I get this stuff. Thanks.
  • bucksnort
    bucksnort Member Posts: 109
    The boiling point of water at 12lbs. pressure is 250 degrees. So if you have "steam" something isn't registering correctly.
  • HVACNUT
    HVACNUT Member Posts: 3,909
    I think the OP is confusing water vapor as steam. Of course when he pops the relief valve at 180 or 200 degrees, there's gonna be some "steam". 
    The aquastat could be faulty or the tridicator could be faulty. 
    What's the water content of the boiler? The water side of the HX could be obstructed in some spots. Try Sentinel X800 or similar cleaning agent then follow up with an inhibitor. 


    MinnesotaGuyethicalpaul
  • MinnesotaGuy
    MinnesotaGuy Member Posts: 9
    edited March 15
    Because we are now retired and a couple times a year leave our home unattended while we go on motorhome trips for maybe 4 weeks We need to have an absolutely reliable heating system so we'll probably replace this 31-year-old boiler.

    When I came down the basement stairs when it was banging I could smell a steamy smell in the air before I turned it off and released some pressure from the pressure valve.

    But oddly, I noticed that it said it was only about 16 lbs pressure when I was smelling that in the air. And that would not be enough to pop the pressure valve. Of course I could easily release The pressure relief myself by lifting the lever slightly.
  • EBEBRATT-Ed
    EBEBRATT-Ed Member Posts: 8,857
    @MinnesotaGuy

    Relief valve are not an operating control so the pressure they releve at and reset at can vary. If it let go at 30 and let some water out it could have been down to 16 when you got there
    MinnesotaGuy
  • bucksnort
    bucksnort Member Posts: 109
    If your relief valve is popping at what your gauge is saying 16 lbs. your gauge and relief valve could be both bad. You really shouldn't use the relief valve as a valve. the seat in the PRV might not reseat correctly. Think of it as a one time fuse. We really need to know the supply temps right off the boiler. Do you have an infrared thermometer to accurately measure the real temps? Steam and hot water vapor hitting colder air temps is not steam. Think of it as being able to see your breath at 20 degrees and not at 80.
    "Aquastat is at 180.

    During the kettling episodes the temp gauge is right at 200, as it is during normal cycles".
    If you aquastat is set at 180 you shouldn't see 200.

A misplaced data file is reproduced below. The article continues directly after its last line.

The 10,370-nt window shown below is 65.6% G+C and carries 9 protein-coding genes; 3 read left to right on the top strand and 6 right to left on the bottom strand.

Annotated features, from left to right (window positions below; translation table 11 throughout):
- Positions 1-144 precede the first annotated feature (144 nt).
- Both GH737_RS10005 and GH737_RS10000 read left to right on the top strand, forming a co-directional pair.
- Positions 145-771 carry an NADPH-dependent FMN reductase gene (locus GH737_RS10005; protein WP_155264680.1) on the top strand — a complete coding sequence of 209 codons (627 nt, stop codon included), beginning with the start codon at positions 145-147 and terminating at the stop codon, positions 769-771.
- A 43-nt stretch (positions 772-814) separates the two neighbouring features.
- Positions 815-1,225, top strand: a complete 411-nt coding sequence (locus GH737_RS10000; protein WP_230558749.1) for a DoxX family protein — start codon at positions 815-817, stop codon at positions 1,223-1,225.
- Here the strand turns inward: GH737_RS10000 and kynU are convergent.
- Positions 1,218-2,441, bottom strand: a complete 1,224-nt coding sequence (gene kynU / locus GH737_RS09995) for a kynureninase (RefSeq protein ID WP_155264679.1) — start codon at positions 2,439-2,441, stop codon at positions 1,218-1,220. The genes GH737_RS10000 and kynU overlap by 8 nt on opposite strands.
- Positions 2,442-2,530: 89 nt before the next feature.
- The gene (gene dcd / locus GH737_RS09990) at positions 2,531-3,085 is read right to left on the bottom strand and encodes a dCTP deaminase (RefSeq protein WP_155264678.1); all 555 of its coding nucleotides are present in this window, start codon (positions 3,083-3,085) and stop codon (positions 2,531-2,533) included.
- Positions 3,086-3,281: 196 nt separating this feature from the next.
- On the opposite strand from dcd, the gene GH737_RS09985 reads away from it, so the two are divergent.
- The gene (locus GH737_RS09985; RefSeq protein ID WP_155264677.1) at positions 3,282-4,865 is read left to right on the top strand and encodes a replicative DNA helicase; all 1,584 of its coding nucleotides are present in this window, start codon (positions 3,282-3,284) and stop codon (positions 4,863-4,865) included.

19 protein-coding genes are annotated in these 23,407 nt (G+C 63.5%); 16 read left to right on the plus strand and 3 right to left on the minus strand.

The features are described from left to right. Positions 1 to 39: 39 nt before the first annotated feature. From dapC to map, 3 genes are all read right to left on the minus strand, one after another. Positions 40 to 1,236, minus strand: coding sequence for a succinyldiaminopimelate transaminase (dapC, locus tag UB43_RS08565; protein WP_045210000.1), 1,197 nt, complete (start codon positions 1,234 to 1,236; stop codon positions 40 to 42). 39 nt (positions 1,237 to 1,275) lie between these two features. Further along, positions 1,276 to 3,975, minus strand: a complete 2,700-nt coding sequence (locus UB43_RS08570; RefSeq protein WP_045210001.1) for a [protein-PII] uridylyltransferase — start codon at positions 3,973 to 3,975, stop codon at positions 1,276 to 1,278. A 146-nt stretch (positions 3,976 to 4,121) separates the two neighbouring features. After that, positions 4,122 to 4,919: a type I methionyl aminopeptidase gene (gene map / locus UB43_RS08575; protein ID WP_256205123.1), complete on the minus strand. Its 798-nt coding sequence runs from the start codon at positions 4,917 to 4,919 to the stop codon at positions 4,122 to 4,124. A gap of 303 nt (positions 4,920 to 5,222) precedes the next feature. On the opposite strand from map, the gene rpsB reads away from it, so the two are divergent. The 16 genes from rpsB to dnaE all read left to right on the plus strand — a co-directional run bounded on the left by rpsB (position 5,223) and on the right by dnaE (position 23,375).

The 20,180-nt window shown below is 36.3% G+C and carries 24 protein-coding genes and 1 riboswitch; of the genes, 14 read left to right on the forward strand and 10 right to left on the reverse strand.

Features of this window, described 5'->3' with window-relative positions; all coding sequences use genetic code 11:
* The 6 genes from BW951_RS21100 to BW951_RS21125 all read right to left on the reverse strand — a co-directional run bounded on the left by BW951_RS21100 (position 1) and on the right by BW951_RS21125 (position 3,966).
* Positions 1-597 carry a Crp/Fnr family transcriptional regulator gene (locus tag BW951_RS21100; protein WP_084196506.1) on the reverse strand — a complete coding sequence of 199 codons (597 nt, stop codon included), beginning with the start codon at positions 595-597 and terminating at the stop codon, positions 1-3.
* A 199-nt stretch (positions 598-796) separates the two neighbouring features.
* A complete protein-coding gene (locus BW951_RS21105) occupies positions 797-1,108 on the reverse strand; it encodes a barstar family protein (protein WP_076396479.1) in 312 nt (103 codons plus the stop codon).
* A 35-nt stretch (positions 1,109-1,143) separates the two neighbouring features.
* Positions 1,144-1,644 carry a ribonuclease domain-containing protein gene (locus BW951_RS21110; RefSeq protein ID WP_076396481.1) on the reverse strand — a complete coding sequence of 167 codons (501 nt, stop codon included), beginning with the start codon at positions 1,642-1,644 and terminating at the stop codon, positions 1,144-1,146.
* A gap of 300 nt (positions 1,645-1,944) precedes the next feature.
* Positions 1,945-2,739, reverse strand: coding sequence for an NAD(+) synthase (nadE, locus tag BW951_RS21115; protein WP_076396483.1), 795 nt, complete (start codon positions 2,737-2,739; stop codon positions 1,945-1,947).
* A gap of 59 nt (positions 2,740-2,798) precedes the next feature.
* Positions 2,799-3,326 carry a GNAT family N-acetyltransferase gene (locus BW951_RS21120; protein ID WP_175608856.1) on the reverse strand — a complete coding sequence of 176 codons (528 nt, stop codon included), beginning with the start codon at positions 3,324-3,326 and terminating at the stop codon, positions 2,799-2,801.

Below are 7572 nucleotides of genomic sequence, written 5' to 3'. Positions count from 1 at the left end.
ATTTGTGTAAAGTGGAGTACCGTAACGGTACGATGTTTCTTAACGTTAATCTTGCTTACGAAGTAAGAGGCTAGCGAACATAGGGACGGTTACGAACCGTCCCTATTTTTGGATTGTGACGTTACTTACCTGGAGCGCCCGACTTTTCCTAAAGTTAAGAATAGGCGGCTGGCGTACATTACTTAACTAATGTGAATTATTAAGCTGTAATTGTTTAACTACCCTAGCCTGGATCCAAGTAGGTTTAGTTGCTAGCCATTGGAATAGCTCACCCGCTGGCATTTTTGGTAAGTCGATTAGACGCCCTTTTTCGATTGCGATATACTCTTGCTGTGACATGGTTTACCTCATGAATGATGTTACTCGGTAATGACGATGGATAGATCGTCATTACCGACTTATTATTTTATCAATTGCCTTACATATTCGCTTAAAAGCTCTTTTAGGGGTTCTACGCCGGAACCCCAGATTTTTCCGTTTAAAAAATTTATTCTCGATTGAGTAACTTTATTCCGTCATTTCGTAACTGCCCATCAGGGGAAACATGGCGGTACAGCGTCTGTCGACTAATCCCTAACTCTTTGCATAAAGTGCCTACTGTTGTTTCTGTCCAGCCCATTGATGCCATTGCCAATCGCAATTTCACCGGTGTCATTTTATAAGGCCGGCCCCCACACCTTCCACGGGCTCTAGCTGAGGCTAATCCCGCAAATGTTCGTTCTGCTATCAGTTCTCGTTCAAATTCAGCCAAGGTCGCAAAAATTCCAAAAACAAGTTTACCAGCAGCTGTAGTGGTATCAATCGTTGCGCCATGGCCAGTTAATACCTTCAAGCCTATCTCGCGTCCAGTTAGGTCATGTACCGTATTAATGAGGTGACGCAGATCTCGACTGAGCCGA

SuperTech
  • MinnesotaGuy
    MinnesotaGuy Member Posts: 9
    bucksnort said:

    If your relief valve is popping at what your gauge is saying 16 lbs. your gauge and relief valve could be both bad. You really shouldn't use the relief valve as a valve. the seat in the PRV might not reseat correctly. Think of it as a one time fuse. We really need to know the supply temps right off the boiler. Do you have an infrared thermometer to accurately measure the real temps? Steam and hot water vapor hitting colder air temps is not steam. Think of it as being able to see your breath at 20 degrees and not at 80.
    "Aquastat is at 180.

    During the kettling episodes the temp gauge is right at 200, as it is during normal cycles".
    If you aquastat is set at 180 you shouldn't see 200.

    Thanks for the info!

    WHen this just happened, I came down the basement stairs and could smell a steamy smell. The boiler was banging hard, and the pressure gauge said 16lbs and the temp was at 200.

    I turned off the boiler and then opened the pressure relief vale a little bit, as I had done seven weeks ago. Then I SLOWLY tricked in some water to bring the system pressure back up to 15psi.

    I understand I should no longer use the pressure relief valve that way. Point taken.

    I should use the drain valve with the hose on it. Unfortunately I don't know if I can turn it, because the guy who installed the water heater pushed the heater right up into the valve even denting in the outed sheet metal of the water heater.

    Anyway, at 31 years I want peace of mind while we are away for several weeks in the colder weather, and I think we'll just have the boiler replaced.

    I can check the supply out of the HX with an infrared thermometer just to see if the temp gauge is correct.


    Thanks for your information.
  • SuperTech
    SuperTech Member Posts: 1,634
    I would also confirm that the gauge is actually working. Isolate the boiler and drain enough water out of it to bring the pressure to zero. See if the gauge confirms this. Just because the boiler is old doesn't mean it needs to be replaced.  Installing new aquastats, pressure relief valves and other parts is just routine maintenance.  
    MinnesotaGuybucksnort
  • MinnesotaGuy
    MinnesotaGuy Member Posts: 9
    We require peace of mind. If the HVAC tech could guarantee that the system would be fine while we are gone for weeks, I would consider repairs. But 31 years is two times the currently quoted life expectancy.

    Also our distant radiators were not getting hot in this year's -20 below cold snap, even though none gave air at the bleed valves.

  • HVACNUT
    HVACNUT Member Posts: 3,909
    Consider installing an indirect water heater as well and get rid of the gas fired water heater. 
    MinnesotaGuybucksnort